Christians in Roman days brought persecution upon themselves by not recognising the divinity of the Emperor of Rome and thus questioning the very core of the Roman state and religion.
In fact, Christians were the only religion (next to the Jews from which they derive, and the Jews at least paid lip-service to Rome) at the time which refused to accept the existence of other religions (at the time there were dozens, all living together more or less in harmony, except Christians who didn't accept the existence of any of them).
Has Christians not refused to accept the divine powers of the Emperor (mind that later they DID do so for other rulers) they'd not have been persecuted by the Romans (the Romans forced noone to change their religion as long as he accepted the Roman religion).


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Timothy Chen Allen
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Originally posted by Joel McNary:
...attend the Mithras service...

Wait, I thought Mithras was a light armor made my elves in Middle Earth that could deflect any blow...


Timothy Chen Allen
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Angela Poynton
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Originally posted by Eugene Kononov:
JM: Jesus also rejects the notion of "you are not permitted to work on the Sabbath," because the "you are not supposed to work on the Sabbath-keep it holy" was suppoesed to be agift, not a curse ("you shouldn't have to work on the Sabbath if you store up and prepare for it during the rest of the week...")
Well, Exodus 35:2 does sound like a curse: "Six days shall work be done, but on the seventh day there shall be to you an holy day, a sabbath of rest to the LORD: whosoever doeth work therein shall be put to death."

Yet another example of why I don't subscribe to any religion!
Full of man-made hypocrosies!
I believe in a God but I can't reconcile myself with any organised religion so I worship my God in my own way. For me that means be thankful for what my God has given me and take nothing for granted. I talk to my God, and I believe I am listened to, not always agreed with though I don't need to be in a special place to talk, or on a special day, I just do it where and when the need arises.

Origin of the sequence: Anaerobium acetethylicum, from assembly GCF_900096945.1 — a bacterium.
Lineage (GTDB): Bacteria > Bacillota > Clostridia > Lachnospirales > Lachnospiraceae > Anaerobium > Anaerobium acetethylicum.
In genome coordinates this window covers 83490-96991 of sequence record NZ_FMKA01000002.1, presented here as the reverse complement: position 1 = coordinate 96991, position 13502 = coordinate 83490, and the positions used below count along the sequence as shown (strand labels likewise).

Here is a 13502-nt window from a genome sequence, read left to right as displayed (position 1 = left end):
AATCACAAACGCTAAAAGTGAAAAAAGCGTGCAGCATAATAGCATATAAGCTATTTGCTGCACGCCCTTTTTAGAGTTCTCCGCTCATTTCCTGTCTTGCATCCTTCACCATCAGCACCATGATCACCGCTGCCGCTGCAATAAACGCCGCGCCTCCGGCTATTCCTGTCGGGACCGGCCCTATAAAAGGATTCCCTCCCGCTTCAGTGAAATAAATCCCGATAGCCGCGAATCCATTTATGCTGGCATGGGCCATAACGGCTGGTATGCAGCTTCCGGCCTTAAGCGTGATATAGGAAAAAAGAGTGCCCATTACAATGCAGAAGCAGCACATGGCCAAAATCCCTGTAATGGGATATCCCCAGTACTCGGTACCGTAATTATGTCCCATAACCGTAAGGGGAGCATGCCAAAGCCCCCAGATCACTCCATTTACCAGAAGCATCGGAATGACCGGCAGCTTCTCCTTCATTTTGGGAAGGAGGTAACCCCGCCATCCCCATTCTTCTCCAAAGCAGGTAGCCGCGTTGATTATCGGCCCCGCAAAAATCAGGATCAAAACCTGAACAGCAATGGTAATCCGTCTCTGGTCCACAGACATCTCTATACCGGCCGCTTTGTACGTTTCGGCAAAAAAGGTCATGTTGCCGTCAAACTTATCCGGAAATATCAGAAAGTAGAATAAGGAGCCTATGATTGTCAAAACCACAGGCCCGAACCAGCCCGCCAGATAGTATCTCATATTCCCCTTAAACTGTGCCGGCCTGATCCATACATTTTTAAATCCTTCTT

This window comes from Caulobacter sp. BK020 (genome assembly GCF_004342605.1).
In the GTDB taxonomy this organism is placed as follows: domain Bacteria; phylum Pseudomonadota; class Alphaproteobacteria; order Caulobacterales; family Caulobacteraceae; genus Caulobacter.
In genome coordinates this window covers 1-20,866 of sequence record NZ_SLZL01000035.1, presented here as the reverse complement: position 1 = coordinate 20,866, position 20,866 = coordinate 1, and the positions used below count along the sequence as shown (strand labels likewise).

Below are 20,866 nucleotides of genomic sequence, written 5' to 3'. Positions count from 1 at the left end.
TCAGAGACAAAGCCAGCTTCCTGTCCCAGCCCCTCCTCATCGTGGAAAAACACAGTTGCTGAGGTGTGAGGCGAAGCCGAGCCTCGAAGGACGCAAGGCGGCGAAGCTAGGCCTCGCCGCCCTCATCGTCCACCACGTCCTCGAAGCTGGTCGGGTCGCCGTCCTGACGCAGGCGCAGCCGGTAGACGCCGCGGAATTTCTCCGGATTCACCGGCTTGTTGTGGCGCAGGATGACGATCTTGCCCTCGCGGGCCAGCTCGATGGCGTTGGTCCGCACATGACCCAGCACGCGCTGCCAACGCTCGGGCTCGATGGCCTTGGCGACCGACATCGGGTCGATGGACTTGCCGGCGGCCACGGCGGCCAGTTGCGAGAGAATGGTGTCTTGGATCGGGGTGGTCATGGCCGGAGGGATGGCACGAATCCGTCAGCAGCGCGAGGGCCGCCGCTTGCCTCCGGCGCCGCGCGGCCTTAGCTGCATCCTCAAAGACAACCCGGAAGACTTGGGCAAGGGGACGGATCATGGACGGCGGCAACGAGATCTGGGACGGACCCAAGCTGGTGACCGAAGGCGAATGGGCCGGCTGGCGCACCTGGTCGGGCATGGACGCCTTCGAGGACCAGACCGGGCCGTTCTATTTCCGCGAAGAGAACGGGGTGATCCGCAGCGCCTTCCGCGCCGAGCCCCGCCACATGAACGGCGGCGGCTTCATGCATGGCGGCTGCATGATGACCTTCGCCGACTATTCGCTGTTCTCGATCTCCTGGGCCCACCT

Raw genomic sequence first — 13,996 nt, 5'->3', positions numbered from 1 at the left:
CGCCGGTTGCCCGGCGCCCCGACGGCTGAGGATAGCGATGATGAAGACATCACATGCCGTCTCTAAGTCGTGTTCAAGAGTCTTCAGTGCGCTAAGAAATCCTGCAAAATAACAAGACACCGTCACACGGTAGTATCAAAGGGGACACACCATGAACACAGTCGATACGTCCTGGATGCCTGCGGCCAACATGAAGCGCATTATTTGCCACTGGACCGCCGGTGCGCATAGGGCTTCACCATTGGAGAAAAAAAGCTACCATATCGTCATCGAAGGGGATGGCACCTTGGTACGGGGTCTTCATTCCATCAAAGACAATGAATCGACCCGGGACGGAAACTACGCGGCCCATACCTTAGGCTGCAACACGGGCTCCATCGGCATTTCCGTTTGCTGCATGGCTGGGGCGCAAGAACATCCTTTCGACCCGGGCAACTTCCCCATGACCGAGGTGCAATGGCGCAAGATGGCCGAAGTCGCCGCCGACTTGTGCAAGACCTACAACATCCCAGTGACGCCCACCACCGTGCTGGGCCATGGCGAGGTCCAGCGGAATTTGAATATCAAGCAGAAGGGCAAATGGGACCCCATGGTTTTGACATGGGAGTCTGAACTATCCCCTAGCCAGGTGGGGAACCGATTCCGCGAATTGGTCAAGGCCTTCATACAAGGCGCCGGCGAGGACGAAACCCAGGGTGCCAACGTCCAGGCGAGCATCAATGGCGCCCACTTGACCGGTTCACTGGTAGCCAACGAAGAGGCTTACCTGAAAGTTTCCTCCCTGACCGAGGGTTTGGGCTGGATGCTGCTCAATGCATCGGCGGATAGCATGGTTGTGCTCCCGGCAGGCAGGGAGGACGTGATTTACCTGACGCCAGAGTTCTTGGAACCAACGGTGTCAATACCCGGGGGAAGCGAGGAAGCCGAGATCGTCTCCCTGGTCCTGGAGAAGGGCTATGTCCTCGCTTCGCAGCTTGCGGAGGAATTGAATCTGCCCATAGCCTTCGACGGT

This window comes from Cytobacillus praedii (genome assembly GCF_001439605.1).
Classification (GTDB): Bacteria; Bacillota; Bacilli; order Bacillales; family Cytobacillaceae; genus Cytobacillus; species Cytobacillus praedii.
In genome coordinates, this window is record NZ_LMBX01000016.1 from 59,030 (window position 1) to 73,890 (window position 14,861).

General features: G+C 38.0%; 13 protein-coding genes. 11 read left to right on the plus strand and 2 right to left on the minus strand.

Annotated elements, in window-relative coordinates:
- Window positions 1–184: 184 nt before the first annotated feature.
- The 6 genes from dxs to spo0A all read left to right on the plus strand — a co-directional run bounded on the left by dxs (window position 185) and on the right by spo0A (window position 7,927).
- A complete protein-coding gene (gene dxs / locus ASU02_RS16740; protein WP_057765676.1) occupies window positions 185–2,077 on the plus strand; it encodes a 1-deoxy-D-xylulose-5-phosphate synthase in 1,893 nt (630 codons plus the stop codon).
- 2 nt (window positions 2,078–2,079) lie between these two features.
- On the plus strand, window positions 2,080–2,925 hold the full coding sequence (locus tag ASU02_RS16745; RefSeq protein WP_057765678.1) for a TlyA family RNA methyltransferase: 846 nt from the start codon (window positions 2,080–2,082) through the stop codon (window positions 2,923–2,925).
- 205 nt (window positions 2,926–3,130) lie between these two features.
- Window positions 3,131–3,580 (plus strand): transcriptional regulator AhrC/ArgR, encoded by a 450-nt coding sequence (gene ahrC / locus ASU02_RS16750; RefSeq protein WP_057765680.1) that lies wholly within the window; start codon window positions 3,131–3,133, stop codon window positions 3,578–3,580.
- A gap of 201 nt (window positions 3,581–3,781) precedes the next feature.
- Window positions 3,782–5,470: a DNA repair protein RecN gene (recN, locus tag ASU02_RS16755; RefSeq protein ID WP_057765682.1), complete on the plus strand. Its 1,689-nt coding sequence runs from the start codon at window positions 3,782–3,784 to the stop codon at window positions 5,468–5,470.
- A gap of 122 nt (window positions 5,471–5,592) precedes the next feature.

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Timothy Chen Allen
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Have fun burning for all of eternity, heathen!
Michael Ernest
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Oooh, me too, me too, I wanna burn with Angela.
Jim Yingst
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[ME]: I'm quite sure God meant "death" in the good sense.
[RKS]: I beg your pardon, can you elaborate : "death" in the good sense

Sometimes I think I use too many smilies in my posts. But evidently, they're still often needed to alert readers when a statement is a joke and not intended to be taken too seriously.


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Gregg Bolinger
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Originally posted by Angela Poynton:

Yet another example of why I don't subscribe to any religion!
Full of man-made hypocrosies!
I believe in a God but I can't reconcile myself with any organised religion so I worship my God in my own way. For me that means be thankful for what my God has given me and take nothing for granted. I talk to my God, and I believe I am listened to, not always agreed with though I don't need to be in a special place to talk, or on a special day, I just do it where and when the need arises.

The only problem with that is the Bible tells us that we are supposed to gather together and worship and praise together. Not always just by ourselves. Although, God wants His personal time with as too.


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Gregg Bolinger
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Originally posted by <R K Singh>:

I beg your pardon, can you elaborate : "death" in the good sense

I'm not sure it is a "good" death. However, a lot of times when the Bible tells us that people shall be "put to death" I don't think it literally means they should be killed by another man. God considers Hell to be death and Heaven to be life. So to be "put to death" just means you will go to hell.